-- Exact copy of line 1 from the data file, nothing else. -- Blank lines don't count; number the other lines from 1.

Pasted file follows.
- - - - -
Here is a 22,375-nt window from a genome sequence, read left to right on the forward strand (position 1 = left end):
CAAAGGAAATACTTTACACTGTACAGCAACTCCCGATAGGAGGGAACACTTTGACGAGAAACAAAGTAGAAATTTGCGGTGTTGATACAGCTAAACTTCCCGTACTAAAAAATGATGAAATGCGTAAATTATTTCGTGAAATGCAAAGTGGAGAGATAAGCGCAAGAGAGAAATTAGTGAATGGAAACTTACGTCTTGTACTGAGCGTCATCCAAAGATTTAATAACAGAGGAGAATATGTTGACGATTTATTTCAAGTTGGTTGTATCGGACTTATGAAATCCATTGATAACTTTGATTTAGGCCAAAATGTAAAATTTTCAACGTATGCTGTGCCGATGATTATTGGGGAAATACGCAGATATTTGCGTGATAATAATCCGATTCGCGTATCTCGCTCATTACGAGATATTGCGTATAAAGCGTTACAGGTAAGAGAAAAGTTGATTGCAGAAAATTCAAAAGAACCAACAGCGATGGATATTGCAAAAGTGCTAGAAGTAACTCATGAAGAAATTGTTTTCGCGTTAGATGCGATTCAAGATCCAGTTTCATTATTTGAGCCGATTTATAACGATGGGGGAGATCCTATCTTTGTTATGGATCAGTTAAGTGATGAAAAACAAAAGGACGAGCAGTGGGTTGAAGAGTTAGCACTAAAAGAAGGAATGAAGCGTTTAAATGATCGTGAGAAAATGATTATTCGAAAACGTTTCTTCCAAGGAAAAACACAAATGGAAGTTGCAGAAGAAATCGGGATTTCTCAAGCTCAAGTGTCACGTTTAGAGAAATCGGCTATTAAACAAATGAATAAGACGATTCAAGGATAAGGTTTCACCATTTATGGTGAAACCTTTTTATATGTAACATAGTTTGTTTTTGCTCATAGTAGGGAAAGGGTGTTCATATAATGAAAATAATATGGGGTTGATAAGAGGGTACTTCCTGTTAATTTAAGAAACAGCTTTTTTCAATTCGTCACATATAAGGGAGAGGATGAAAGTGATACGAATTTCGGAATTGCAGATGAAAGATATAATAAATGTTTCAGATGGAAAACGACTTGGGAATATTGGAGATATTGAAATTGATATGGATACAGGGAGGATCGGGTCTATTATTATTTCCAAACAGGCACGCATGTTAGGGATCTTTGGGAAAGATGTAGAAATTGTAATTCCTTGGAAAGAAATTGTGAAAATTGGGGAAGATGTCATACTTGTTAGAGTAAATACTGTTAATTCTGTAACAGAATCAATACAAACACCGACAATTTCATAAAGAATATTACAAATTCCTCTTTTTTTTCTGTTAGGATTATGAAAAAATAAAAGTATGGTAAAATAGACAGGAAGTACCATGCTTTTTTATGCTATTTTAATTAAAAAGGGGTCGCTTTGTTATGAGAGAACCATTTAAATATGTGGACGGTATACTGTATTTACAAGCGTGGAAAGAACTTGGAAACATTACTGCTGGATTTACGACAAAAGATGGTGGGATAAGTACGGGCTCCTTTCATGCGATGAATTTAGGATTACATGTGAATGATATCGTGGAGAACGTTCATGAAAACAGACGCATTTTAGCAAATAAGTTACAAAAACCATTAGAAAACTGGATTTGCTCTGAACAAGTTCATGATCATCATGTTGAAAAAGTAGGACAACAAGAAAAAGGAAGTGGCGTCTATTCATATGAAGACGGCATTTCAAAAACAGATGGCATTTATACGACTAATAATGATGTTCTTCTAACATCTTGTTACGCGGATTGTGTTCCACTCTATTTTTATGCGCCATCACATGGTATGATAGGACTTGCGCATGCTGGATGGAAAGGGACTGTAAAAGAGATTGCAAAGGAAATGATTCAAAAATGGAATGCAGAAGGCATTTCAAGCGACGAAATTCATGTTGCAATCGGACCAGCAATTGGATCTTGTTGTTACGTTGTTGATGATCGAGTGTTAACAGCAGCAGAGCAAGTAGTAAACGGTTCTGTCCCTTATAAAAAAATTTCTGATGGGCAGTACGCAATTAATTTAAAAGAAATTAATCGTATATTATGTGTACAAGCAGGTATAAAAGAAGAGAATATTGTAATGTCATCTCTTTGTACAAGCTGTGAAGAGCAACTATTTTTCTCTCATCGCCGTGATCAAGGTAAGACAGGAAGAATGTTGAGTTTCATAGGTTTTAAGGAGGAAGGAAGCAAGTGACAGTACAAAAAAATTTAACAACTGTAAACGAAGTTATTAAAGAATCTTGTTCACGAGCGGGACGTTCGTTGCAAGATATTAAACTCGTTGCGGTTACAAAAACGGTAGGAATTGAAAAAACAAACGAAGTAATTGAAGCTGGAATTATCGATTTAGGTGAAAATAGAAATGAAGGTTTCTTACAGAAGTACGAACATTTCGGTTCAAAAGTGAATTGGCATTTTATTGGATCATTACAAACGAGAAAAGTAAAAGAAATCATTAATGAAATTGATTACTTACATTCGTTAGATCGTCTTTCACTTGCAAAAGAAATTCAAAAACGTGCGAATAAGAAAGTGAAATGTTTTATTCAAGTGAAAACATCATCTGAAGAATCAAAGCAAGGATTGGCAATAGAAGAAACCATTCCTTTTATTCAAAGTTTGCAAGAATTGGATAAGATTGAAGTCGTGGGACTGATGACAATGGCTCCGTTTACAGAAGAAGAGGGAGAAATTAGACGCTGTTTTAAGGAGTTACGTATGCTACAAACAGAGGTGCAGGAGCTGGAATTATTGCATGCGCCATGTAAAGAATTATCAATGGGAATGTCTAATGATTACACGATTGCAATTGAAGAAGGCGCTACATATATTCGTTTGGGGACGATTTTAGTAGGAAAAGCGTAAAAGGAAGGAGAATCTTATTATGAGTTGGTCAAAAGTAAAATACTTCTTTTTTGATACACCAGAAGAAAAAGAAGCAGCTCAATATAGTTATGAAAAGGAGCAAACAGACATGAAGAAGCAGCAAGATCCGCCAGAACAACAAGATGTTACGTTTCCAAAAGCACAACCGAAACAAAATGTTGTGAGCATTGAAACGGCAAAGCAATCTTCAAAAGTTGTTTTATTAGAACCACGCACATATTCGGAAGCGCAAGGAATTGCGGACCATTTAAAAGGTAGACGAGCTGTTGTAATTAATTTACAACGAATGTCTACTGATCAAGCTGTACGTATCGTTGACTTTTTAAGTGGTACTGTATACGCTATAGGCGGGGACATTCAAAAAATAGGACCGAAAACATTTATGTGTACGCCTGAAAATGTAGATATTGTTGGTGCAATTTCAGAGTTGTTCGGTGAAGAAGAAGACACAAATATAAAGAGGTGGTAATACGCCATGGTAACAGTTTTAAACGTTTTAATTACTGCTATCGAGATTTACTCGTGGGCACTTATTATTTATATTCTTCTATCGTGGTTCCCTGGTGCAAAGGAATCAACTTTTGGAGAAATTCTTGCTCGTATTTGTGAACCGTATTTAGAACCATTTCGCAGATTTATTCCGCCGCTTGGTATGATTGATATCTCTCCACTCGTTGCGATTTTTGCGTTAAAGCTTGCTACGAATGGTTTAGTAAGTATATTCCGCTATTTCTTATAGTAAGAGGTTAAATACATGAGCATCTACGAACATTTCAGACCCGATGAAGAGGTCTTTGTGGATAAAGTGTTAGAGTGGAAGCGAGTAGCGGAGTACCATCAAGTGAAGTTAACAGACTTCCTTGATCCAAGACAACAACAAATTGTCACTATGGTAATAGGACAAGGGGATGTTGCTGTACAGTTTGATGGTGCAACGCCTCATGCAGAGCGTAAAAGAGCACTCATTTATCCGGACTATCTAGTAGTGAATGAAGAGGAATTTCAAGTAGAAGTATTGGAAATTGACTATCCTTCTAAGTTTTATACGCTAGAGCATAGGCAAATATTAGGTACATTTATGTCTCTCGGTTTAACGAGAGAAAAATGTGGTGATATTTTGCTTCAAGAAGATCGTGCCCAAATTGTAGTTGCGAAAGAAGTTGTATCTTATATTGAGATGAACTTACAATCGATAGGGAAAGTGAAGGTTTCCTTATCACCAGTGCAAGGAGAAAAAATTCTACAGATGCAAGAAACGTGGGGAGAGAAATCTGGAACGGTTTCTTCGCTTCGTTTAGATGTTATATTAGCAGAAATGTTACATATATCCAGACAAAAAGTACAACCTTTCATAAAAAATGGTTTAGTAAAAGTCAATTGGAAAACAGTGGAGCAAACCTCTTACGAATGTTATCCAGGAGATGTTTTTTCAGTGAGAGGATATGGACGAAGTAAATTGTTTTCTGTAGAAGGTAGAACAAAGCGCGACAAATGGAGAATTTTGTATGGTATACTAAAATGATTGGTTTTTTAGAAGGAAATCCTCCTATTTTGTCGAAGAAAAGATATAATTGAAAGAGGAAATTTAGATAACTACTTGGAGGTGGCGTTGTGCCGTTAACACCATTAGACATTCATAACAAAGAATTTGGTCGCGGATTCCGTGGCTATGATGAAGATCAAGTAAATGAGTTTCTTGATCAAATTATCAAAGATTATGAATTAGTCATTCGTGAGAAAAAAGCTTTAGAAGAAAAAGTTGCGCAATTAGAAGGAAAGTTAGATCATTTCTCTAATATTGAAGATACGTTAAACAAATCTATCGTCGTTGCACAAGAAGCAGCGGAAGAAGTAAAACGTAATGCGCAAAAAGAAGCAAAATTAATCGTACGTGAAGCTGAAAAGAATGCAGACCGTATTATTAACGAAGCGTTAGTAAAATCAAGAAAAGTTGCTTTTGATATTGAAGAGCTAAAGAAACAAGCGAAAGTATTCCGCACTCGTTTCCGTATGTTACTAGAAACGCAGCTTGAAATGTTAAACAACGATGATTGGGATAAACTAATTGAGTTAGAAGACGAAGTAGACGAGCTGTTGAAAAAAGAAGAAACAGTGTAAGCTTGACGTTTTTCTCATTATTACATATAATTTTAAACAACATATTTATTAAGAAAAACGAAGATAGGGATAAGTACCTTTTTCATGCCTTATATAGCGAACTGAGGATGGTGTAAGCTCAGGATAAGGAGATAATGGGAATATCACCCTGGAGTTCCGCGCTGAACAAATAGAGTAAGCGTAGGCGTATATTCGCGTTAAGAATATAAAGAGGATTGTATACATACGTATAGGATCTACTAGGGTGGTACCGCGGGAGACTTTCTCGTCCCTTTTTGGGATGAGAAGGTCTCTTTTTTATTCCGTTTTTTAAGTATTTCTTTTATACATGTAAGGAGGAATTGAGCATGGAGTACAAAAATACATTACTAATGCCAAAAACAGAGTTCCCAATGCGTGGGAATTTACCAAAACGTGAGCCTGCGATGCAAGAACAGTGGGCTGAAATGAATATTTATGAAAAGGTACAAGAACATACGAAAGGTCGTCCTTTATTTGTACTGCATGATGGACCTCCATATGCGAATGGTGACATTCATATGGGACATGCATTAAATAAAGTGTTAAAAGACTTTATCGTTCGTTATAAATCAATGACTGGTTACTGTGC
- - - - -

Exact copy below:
Here is a 22,375-nt window from a genome sequence, read left to right on the forward strand (position 1 = left end):